TWiV 186: From Buda to stump grinding

June 3, 2012

stump grinder

Hosts: Vincent Racaniello, Alan Dove, and Rich Condit

The TWiV chiefs tackle reader email about how to pronounce Buda, Texas, grinding tree stumps, and much more.

Click the arrow above to play, or right-click to download TWiV 186 (82 MB .mp3, 114 minutes).

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11 comments on “TWiV 186: From Buda to stump grinding

  1. I will never understand why people think there has to be a time limit on these episodes.  If I don’t finish listening to an episode on my way in to work, then I will finish it on my way home!  That’s the beauty of audio casts, which you can listen to while driving!  I loved the way you guys handled that question by talking about stump grinding!  LOL!

    • I listen to many podcasts that are nearly 2 hr long, and I just listen till I’m done. It’s not a big deal. On another note, I didn’t cut down the trees this weekend, so stump grinding will have to wait for another time.

      • Those stump ‘dissolving’ solutions really are bollocks. A tree went down around the corner from me and someone drilled out a bunch of cores into the center of it and put the solutions down into the stump proper. It’s still there 2 years later.

        • Nicola Jun 5, 2012

          Usually products like that don’t tell you what’s in them. I’m not aware of anything in which cellulose is soluable. So maybe the product contains a cellulase–which would be stable in the environment for how long? And washed away after how many rainfalls? Unless the product contains the makings of a termite colony, I’d be suspcious. As a chemist by training I see over and over how the marketing of chemical products relies on people’s ignorance of chemistry. Maybe a microbial product could be invented?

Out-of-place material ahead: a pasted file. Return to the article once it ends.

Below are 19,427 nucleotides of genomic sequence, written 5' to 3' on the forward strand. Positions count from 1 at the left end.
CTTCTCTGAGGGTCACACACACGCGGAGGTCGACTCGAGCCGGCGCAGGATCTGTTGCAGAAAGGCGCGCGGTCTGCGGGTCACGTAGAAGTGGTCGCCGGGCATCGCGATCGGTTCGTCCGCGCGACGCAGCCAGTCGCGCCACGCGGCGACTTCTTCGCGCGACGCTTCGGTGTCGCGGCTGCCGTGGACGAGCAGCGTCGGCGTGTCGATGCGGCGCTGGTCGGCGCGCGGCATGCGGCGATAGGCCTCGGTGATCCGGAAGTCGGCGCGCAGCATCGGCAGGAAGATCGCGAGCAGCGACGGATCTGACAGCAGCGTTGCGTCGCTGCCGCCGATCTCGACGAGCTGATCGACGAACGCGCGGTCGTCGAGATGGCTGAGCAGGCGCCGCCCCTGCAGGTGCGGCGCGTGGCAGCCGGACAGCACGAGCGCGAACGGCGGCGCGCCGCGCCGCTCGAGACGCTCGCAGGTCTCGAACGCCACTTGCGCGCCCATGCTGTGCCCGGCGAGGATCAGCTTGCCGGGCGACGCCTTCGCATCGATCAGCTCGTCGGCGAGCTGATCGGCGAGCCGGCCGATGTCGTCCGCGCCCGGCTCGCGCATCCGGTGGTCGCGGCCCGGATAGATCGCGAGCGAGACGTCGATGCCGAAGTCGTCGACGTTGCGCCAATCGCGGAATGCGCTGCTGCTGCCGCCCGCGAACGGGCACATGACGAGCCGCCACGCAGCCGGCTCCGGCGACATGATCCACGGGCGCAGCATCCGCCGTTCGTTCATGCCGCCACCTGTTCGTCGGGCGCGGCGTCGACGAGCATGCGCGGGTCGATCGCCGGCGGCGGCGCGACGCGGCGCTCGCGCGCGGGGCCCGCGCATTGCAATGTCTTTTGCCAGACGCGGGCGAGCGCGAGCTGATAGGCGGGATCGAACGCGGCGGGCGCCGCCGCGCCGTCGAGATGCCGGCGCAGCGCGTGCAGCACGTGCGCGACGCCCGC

over a

          • Alan Dove Jun 6, 2012

            Some contain potassium nitrate, but since people often use that to make explosives, the manufcturers have switched to other fertilizers. Search for “home made smoke bomb” to see what the off-label uses of KNO3 look like. Anyway, the theory behind these products is that they’re supposed to promote growth of decay organisms such as mosses. Maybe they do, but it still doesn’t accelerate the stump’s disappearance enough to make them worthwhile.

          • Nicola Jun 6, 2012

            Maybe it would have been better if I researched a bit before commenting? I easily found a product called Stump-out which contains sodium metabisulfite, and claims to “dissolve” the lignan. The product claims that this is an ingredient used in paper mills to break down wood pulp. The process is described on wikipedia as the sulfite process. Given the conditions under which this industrial process is carried out, it hardly seems likely that the same result could be obtained in one’s yard. The chemical reaction (and it’s a reaction, not “dissolving”) could only take place at the surface of the wood and I imagine in the industrial process this would involve a lot of mechanic help (grinding, stirring. . .). Just pouring in a chemical into a couple of holes in a big stump—I would expect the result that colm described, but I haven’t done the experiment myself. Part of the fun of chemistry is that until you try you never know if everything is going to just sit there or if it’s going to explode. I exaggerate slightly.

  2. Sven,

    Get in touch with me!

    Matt Frieman

  3. Jspotila Jun 10, 2012

    The Dead Parrot sketch is from the 8th episode, first series of Monty Pyton’s Flying Circus. I kept waiting for someone in episode 185 to say “This ferret has ceased to be!” Enjoy:

  4. David Jun 12, 2012

    Vince, you should consider one of these for mowing your lawn.  It is quiet so you can mow early in the morning or late in the evening and I love the way it looks like its shooting salad out in front of it as it cuts my weedy lawn.  You need to mow often enough so it doesnt get too long, otherwise it just bends the grass instead of cutting it.

    • In the 1950s we had one of these to mow our small lawn. I loved the sound of it, although it was hard to push for me (I was young then). I’ve seen people using these and have always thought about getting one. Very cool!